$ unifont The quick brown fox | unidecode 

            Double-Struck: The quick brown fox
                Monospace: The quick brown fox
               Sans-Serif: The quick brown fox
        Sans-Serif Italic: The quick brown fox
          Sans-Serif Bold: The quick brown fox
   Sans-Serif Bold Italic: The quick brown fox
                   Script: T he quick brown fox
                   Italic: The quick brown fox
                     Bold: The quick brown fox
              Bold Italic: The quick brown fox
                  Fraktur: T he quick brown fox
             Bold Fraktur: T he quick brown fox

The only problem is that sometimes there’s an extra space after capital letters. I don’t know whether this is a quirk of unifont or unidecode.

This isn’t perfect, but it’s a quick proof of concept that suggests this shouldn’t be a hard thing for a screen reader to do.

Maybe you don’t want to normalize Unicode characters this way all the time, but you could have some configuration option to only do this for Twitter, or to only do it for characters outside a certain character range.

How to format text in Twitter

Twitter does not directly provide support for formatting text in bold, italic, etc. But it does support Unicode characters [1], and so a hack to get around the formatting limitation is to replace letters with Unicode variants.

For example, you could tweet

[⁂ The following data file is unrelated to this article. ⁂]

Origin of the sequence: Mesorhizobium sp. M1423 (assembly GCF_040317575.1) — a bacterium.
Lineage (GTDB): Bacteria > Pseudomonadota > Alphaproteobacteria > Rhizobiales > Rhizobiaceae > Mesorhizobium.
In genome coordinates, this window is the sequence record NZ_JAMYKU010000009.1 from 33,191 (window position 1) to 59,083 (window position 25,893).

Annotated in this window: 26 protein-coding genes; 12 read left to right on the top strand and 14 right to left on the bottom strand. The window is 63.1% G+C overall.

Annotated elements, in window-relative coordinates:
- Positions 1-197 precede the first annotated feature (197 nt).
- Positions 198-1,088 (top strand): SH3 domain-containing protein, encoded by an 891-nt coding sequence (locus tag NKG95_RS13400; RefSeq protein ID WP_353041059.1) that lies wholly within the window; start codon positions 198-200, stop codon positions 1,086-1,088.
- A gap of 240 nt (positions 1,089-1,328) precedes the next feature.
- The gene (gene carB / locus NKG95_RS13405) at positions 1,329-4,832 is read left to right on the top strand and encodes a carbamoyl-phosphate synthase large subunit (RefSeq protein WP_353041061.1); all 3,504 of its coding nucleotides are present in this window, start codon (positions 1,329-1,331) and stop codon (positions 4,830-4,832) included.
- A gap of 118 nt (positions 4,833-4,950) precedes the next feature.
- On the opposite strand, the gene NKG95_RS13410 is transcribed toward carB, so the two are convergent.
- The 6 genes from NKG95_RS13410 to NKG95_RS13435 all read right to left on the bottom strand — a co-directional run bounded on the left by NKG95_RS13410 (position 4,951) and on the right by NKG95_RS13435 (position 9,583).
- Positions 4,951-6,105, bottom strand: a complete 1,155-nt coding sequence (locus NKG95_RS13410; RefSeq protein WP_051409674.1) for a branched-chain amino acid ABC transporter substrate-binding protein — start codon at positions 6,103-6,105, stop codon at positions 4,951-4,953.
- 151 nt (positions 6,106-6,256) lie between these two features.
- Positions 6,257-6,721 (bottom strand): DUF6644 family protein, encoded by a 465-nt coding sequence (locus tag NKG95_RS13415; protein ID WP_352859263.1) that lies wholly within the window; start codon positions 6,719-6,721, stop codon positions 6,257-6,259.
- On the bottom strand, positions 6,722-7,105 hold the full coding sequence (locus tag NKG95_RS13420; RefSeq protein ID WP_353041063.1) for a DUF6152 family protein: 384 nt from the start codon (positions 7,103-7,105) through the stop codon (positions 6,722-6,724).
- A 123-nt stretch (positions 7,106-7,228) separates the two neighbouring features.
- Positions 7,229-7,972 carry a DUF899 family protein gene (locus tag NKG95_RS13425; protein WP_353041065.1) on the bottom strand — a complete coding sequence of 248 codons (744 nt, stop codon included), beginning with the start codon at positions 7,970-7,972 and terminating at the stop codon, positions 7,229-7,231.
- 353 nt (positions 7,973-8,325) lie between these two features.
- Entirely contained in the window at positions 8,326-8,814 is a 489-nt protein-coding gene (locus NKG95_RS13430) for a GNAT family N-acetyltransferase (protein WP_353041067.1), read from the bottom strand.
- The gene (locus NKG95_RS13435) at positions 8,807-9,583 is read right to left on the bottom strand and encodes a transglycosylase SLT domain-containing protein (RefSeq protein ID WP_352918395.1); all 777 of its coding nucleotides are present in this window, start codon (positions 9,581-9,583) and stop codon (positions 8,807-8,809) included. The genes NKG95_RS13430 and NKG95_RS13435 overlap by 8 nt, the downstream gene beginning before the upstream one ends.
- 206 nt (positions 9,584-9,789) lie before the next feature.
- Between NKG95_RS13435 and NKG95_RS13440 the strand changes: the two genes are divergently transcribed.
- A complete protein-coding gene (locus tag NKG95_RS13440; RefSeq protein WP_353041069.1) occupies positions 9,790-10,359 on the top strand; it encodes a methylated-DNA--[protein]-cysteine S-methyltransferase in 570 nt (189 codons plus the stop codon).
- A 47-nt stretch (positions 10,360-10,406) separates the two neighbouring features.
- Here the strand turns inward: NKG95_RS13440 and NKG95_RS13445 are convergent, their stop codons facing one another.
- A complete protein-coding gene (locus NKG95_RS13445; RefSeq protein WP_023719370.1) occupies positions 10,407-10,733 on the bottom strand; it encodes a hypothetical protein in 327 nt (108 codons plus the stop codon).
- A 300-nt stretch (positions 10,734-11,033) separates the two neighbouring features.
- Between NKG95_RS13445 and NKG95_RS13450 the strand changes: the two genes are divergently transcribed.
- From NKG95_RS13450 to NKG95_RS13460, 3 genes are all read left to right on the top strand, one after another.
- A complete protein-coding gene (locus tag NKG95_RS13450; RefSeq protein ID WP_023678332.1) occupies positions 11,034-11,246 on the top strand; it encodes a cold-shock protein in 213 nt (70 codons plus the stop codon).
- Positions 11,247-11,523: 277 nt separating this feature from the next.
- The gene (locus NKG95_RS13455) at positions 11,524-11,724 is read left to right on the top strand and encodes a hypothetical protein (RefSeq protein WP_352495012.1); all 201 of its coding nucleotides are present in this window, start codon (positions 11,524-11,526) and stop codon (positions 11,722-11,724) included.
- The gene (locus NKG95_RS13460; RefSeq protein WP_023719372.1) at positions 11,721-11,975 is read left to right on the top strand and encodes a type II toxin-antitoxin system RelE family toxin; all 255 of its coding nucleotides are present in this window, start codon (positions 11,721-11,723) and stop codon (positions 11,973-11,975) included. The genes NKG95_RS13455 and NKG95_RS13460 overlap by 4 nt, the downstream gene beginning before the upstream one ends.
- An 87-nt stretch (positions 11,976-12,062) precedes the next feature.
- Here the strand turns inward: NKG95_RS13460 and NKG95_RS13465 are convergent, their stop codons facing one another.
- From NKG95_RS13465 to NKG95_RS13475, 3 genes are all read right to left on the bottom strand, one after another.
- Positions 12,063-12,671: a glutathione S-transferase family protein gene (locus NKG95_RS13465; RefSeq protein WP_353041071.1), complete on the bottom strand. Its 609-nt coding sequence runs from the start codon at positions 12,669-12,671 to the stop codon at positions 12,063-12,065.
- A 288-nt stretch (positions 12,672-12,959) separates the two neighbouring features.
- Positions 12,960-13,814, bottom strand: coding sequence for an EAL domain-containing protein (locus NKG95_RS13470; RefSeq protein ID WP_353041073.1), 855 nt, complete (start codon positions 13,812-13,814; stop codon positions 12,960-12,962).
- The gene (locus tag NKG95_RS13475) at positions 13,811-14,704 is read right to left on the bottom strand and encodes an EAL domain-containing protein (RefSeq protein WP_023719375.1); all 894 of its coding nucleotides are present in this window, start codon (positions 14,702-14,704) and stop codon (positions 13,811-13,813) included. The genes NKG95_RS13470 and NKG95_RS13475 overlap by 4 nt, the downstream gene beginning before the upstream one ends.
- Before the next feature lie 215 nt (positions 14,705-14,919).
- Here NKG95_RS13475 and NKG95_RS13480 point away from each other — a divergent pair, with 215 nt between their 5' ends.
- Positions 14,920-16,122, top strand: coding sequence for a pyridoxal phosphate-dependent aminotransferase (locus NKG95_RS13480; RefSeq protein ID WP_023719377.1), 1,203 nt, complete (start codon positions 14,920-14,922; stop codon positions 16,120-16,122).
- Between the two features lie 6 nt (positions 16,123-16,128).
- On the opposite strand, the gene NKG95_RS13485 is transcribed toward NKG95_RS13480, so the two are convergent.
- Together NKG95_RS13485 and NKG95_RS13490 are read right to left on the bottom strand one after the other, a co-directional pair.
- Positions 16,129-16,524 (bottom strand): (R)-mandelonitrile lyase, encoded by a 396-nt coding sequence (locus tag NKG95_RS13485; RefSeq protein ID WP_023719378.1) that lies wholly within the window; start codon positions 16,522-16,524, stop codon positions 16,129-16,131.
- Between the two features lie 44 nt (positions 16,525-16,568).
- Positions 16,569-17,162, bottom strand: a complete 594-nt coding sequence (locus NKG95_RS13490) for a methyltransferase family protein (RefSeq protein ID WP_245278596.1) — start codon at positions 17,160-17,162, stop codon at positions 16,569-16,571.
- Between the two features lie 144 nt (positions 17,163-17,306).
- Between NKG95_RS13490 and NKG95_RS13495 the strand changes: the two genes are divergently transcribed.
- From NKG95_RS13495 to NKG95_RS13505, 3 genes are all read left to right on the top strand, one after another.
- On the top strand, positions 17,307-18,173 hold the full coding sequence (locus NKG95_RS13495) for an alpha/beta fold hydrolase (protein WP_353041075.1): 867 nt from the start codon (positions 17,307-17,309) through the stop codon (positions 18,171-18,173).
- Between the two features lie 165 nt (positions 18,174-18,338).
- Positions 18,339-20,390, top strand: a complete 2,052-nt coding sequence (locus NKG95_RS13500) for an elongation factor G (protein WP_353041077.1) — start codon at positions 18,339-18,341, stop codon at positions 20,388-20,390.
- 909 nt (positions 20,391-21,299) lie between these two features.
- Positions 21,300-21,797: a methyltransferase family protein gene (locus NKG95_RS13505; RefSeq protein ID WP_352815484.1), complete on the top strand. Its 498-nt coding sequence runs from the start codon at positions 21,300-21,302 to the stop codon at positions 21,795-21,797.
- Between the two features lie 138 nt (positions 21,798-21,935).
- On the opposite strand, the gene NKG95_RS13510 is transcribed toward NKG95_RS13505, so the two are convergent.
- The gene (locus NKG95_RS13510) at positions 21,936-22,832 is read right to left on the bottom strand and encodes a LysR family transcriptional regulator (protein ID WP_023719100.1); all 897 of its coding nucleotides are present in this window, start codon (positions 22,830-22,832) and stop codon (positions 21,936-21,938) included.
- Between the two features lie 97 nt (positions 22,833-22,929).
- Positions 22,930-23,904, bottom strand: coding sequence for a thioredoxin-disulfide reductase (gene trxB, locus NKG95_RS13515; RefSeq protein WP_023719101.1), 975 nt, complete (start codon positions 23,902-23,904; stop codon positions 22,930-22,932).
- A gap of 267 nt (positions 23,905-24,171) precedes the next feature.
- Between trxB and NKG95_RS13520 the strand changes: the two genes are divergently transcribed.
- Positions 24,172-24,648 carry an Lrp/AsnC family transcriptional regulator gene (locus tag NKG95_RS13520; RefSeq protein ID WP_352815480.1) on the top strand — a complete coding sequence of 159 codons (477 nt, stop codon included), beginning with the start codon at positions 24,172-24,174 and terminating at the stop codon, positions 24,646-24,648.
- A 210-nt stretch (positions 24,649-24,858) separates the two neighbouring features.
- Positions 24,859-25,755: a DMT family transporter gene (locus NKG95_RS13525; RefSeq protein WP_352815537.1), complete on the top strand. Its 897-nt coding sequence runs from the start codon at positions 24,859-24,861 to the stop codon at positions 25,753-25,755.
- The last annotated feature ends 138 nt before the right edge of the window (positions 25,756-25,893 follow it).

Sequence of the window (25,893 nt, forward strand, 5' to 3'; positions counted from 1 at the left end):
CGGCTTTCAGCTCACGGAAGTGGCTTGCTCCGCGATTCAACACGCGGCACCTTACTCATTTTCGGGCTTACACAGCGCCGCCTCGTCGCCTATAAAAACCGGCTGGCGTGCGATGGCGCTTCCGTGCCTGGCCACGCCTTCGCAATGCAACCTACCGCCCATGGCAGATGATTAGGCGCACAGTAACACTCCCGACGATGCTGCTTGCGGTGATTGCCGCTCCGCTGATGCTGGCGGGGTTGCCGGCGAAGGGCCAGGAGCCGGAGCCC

How to include bold or italic text in a tweet.

I cheated in the line above, using bold and italic formatting rather than Unicode characters because some readers might not be able to read it.

Here’s a screenshot of the actual Unicode text in Emacs. You can see the text in the footnotes [2].

This is plain text. I have asked for the details on the ‘b’ in bold, and the bottom windows shows that it is not the common U+0062 for ‘b’ down in the ASCII range, but U+1D5EF up in the Supplementary Multilingual Plane. Similarly, the i in italic above is not U+0069 but U+1D456.

Here’s how the text appears in Twitter:

It’s a dirty hack, and I’d recommend not overdoing it. But it could come in handy occasionally. On the other hand, some people may not see what you intend them to see. Here’s a portion of a screenshot from an Android device:

How to include XXXX or XXXXXX test

As a very rough rule of thumb, characters with smaller Unicode values are more likely to display correctly everywhere. Math symbols like ∞ (U+221E) work everywhere as far as I know. I wouldn’t depend on any Unicode character above 0xFFFF.

Update: Several people have said this formatting poses a problem for speech readers. The next post explains why it shouldn’t. (Maybe it does cause a problem, but it wouldn’t have to.)

How to produce Unicode formatting

I produced the Unicode text above using the programs unifont and unisupers from the Perl module Unicode::Tussle. See this post for how to install the module. Here’s a screenshot of using these utilities from the command line.